Ben Freeman is a graduate student in the Department of Ecology and Evolutionary Biology working with Professor John Fitzpatrick. His research investigates why tropical mountains are biodiversity hotspots. He focuses on examining the complex ecological processes such as competition, predation and habitat selection that limit elevational distributions of montane birds; this information will allow him to predict the impact of climate change on bird communities.
Erin Meyer-Gutbrod (Earth and Atmospheric Sciences)
Erin Meyer-Gutbrod is a PhD student working with Dr. Charles Greene in the Ocean Science and Technology concentration in the Department of Earth and Atmospheric Sciences. She is currently modeling prey-dependent reproduction in cetaceans to define benchmarks in prey abundance that support population growth. Erin is also working on an ocean instrumentation project implementing echosounders onto an unmanned ocean sensing vehicle for use in fisheries acoustics surveys.
Renee Petipas (Ecology and Evolutionary Biology)
Renee Petipas is working with Dr. Monica Geber in the Ecology and Evolutionary Biology Department. Renee's research focuses on how arbuscular mycorrhizal fungal (AMF) communities help plants withstand biotic and abiotic stress. Previously, Renee worked in Kenya examining how AMF mitigate the impacts of two common plant stressors: drought and ungulate herbivory. She plans to return to Kenya this summer to examine how grazing intensity impacts both plant and fungal diversity.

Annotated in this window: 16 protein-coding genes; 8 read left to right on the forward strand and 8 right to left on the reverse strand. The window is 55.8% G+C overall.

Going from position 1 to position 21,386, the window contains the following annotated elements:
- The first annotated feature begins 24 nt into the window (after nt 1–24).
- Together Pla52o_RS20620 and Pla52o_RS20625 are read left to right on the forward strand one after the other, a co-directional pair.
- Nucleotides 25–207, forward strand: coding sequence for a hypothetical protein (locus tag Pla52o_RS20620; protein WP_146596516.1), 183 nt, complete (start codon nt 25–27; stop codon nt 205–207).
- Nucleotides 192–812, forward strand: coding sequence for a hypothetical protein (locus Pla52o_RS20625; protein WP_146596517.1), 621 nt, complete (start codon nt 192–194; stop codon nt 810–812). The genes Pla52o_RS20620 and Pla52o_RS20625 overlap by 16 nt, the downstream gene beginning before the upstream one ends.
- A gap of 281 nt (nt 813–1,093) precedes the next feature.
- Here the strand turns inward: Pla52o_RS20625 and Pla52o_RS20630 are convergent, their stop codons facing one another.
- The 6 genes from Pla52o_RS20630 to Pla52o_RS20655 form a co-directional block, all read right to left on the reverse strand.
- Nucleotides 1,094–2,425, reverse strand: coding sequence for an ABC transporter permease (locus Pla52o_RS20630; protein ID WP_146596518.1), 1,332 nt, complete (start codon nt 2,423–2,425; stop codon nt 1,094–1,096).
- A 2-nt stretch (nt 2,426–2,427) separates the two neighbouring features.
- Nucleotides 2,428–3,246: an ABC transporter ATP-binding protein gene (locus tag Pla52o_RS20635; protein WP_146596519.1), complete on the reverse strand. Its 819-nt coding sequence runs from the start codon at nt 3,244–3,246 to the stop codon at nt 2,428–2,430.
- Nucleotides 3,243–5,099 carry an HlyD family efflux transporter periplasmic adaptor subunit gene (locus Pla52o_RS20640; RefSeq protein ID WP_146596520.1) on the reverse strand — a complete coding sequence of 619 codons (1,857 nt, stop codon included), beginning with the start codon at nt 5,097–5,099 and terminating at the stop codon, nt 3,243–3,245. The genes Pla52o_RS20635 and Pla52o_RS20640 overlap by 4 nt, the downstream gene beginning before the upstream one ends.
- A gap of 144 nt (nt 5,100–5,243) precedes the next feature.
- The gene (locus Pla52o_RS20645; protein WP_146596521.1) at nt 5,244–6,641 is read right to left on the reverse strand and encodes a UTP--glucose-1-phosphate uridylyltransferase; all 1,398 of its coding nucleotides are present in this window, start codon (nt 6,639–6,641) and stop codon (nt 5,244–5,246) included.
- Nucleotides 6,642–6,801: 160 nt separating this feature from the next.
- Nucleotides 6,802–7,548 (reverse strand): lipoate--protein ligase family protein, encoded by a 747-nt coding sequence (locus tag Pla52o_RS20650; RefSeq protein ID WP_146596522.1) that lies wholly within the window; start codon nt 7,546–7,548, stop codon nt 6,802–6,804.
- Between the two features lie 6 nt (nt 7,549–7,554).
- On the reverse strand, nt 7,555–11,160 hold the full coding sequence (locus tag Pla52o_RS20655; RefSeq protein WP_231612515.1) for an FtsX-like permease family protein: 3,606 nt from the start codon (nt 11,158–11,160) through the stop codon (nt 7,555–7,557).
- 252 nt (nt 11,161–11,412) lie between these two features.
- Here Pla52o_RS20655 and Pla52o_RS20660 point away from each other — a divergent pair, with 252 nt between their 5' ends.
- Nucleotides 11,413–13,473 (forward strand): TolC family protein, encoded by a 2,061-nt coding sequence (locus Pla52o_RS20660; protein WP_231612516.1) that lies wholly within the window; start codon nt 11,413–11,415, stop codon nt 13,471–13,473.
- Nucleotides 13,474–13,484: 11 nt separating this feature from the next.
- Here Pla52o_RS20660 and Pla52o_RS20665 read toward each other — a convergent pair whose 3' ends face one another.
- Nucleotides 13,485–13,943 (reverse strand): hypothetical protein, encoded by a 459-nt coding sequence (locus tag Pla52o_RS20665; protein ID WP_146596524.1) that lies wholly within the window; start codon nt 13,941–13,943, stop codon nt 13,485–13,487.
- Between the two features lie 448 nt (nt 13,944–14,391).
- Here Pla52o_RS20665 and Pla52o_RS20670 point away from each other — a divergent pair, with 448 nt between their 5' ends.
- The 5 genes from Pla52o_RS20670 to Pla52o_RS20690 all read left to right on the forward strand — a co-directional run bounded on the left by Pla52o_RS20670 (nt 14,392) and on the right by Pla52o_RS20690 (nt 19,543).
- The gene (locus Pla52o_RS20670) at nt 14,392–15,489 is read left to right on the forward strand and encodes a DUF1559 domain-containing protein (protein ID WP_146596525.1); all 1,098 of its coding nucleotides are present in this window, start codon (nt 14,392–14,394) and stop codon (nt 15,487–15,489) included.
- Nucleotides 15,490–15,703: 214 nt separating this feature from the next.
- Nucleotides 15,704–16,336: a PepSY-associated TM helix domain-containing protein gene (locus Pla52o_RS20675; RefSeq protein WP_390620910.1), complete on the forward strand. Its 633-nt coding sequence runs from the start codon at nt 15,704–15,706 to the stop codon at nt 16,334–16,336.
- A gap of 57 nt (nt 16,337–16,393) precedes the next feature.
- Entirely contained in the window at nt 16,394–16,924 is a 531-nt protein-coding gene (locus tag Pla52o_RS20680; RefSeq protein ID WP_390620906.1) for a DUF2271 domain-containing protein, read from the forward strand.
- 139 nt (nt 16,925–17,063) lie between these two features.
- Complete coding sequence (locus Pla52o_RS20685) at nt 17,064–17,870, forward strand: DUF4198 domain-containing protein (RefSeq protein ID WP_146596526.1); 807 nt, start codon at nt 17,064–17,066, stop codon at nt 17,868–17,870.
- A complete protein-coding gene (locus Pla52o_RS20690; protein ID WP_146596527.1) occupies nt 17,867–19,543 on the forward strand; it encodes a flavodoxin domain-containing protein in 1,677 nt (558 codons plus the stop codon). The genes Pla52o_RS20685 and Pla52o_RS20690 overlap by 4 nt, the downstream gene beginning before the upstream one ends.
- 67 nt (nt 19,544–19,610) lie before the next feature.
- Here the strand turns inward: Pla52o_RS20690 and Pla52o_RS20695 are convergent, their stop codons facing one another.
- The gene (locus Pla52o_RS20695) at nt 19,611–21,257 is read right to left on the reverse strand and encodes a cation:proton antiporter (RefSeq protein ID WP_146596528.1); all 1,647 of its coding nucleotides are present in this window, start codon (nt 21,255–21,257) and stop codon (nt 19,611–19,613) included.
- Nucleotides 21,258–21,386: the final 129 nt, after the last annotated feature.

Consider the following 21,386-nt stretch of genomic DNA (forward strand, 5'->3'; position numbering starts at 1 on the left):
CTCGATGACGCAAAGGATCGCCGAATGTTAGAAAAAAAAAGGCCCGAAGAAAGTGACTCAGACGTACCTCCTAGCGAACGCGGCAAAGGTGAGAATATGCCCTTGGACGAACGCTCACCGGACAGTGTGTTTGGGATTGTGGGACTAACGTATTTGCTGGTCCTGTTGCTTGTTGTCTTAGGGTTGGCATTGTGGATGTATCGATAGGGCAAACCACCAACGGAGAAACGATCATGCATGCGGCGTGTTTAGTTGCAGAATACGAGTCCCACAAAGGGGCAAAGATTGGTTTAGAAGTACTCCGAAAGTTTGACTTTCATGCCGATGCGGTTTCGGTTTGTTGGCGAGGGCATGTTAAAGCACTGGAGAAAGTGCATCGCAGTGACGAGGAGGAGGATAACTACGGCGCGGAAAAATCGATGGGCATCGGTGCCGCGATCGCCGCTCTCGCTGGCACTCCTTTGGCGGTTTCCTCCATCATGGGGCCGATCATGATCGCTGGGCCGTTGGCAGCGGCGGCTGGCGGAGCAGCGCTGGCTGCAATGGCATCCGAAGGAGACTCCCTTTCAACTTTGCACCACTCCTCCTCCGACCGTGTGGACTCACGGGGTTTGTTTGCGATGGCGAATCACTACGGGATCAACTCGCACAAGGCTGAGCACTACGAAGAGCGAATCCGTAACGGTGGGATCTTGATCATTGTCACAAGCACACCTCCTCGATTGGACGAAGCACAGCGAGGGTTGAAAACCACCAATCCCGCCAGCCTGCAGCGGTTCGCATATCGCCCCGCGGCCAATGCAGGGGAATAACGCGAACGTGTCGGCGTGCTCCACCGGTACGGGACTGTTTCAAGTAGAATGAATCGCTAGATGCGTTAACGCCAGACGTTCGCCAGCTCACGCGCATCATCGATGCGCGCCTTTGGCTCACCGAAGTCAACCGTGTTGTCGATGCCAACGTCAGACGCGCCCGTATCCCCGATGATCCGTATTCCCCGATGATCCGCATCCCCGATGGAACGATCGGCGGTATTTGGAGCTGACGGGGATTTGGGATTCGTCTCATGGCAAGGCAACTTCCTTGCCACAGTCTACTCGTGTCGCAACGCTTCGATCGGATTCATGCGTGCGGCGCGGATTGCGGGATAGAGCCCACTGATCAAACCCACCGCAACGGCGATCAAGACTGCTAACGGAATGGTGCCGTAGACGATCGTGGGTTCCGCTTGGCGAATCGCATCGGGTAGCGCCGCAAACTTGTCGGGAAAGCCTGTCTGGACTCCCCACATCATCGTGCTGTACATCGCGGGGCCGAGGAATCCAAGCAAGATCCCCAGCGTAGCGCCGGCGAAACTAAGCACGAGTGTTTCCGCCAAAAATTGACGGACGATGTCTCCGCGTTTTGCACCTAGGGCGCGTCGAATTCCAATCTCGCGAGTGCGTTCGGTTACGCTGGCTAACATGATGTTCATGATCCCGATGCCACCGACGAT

David Rodriguez (Ecology and Evolutionary Biology)
Dr. David Rodriguez is a NSF Minority Postdoctoral Fellow under the direction of Professor Kelly Zamudio, in the Department of Ecology and Evolutionary Biology. His research focuses on the population genomics of the frog-killing fungus (Batrachochytrium dendrobatidis [Bd]), which causes the disease chytridiomycosis and is partly responsible for global amphibian declines. He seeks to describe the population dynamics of Bd in Central and South America using genomic data. The results of his research will assist managers in amphibian conservation efforts and disease mitigation.
Nathan Senner (Ecology and Evolutionary Biology)
PhD Candidate Nathan Senner works with Dr. John Fitzpatrick in the Department of Ecology and Evolutionary Biology and at the Cornell Laboratory of Ornithology. His research focuses on how global climate change is altering the ability of long-distance migratory birds to successfully complete their annual cycles. He is particularly interested in understanding what management and conservation efforts can be used to enable migratory birds to track the changes in resource phenology that they encounter during their travels across the globe each year and learning at what spatial and temporal scales these species are being most directly effected by climatic change.